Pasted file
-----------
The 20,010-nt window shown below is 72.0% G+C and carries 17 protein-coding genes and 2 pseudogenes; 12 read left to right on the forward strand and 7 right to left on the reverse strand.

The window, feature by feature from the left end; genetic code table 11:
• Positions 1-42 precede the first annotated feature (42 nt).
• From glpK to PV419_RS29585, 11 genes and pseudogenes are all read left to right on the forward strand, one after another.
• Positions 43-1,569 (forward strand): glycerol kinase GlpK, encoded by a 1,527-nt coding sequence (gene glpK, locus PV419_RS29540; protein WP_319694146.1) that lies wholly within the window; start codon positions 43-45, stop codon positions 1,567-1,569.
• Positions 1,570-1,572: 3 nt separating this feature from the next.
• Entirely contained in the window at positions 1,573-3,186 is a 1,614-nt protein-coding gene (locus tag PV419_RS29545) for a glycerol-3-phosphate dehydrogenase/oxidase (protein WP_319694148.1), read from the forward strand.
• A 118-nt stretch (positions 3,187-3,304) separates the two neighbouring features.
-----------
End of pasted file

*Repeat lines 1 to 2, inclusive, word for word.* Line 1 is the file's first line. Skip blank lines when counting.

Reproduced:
The 20,010-nt window shown below is 72.0% G+C and carries 17 protein-coding genes and 2 pseudogenes; 12 read left to right on the forward strand and 7 right to left on the reverse strand.

The window, feature by feature from the left end; genetic code table 11: